The COVID pandemic has consumed Hamilton’s public health resources so much that the city has not been able to offer a full list of regular services since March 2020.
During Monday’s board of health meeting, city councilors heard that the ongoing lawsuit related to COVID-19 has meant that public health employees have been reassigned to other locations for 18 months, and it’s unclear when will change that.
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Immunizations for elementary school children for diseases like hepatitis B, meningococcal disease and HPV have declined significantly, despite a “catch-up” campaign last year.
Dr. Elizabeth Richardson, Hamilton’s medical director of health, said those are “three very important immunizations that children should receive just before they become adolescents and young adults.”
Hepatitis B vaccination has fallen from 71% coverage in 2019 to 18% this year.
Meanwhile, meningococcal vaccination has gone from 89 percent two years ago to 24 percent, and the HPV vaccination rate has gone from 62 percent in 2019 to just 7 percent now.
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Since the pandemic began, there have been no pest control inspections, no standing water, or food handler certifications.
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According to Dr. Richardson, those inspectors are primarily conducting infection prevention and control inspections in settings such as nursing homes and on farms that employ migrant workers.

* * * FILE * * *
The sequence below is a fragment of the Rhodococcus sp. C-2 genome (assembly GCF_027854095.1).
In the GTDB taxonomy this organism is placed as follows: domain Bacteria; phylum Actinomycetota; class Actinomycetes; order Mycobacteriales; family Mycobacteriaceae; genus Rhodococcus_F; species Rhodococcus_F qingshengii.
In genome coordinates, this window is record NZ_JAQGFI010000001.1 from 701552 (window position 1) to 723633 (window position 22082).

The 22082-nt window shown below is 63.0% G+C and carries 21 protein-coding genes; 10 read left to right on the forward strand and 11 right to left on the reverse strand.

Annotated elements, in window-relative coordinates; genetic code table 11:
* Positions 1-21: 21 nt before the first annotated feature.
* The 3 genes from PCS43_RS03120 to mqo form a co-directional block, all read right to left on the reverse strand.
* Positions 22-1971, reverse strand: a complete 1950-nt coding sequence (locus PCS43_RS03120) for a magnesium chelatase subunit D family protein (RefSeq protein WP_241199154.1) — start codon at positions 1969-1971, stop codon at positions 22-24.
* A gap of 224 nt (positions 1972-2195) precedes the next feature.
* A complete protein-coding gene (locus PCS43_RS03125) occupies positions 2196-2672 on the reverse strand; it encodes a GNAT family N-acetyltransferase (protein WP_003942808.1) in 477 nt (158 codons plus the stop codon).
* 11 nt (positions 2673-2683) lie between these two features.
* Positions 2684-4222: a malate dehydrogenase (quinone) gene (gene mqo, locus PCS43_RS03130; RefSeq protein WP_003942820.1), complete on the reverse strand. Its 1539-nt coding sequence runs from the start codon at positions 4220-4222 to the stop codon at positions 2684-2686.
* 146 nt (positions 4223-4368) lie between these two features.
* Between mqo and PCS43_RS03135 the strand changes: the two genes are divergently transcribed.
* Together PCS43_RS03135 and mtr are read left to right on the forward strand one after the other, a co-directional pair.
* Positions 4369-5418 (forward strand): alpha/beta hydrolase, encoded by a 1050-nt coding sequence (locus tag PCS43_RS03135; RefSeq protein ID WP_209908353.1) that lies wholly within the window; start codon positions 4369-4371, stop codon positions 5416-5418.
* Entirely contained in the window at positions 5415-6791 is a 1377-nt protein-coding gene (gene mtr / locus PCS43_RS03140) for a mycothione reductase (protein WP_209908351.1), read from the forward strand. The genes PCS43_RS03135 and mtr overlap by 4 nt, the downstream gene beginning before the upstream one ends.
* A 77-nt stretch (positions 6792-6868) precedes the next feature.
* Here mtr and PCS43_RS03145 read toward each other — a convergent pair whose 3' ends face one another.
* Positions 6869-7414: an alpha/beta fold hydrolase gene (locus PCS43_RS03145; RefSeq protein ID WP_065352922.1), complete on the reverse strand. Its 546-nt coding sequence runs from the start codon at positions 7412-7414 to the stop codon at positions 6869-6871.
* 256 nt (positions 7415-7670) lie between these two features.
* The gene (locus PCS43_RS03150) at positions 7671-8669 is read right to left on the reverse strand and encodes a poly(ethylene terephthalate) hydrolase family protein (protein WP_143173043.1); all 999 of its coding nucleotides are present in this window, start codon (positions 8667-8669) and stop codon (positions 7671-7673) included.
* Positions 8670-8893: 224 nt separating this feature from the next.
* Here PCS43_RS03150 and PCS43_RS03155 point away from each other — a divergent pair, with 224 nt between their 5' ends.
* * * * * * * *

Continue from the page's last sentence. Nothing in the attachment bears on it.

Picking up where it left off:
Routine compliance inspections of personal services environments have also been suspended and are based on complaints only at this time. As a result, 43 inspections were conducted this year, compared to just over 1,000 in 2019.
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District 6 councilor Tom Jackson said he heard residents complain of an increase in rodents and problems with standing water, which may contribute to an increased risk of West Nile virus.
“These are localized issues, people worried about possible diseases, infections, West Nile, rodents, and to be told: ‘Look, public health is linked to the pandemic,’ they understand, but they are also saying, ‘but what Does it happen within our neighborhoods, Councilor Jackson? “
He asked Dr. Richardson if more funding could help mitigate the staff shortage, but the city’s top doctor said more money won’t help if there simply aren’t enough people to work in those positions.
“Everyone is trying … but the competition is fierce for what few resources are left.”
More than 100 positions included in the 2021 public health budget have remained empty, according to Dr. Richardson.
He said there are several reasons for staff shortages, including turnover and people moving from job to job.
“You are also seeing the effects of burnout, whether staff make the decision to retire earlier than originally planned or need to take time out, those things are happening too.
“So, unfortunately, until we go through this phase and we can reduce the commitment to COVID, we will have to continue to make concessions in terms of what (we can) do and what we cannot do.”
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Other things public health lists as “on hold” during the pandemic include:
- tobacco control (not based on complaints)
- smoking cessation clinics
- tobacco hotline
- drug strategy
- prenatal and parenting groups, face-to-face home visits
- additional treatment capacity dental clinics
- food safety – non-urgent complaints
- construction / planning application feedback
- low-risk food premises inspections
- health hazards: complaints and non-urgent reviews
- Lyme tick shipments
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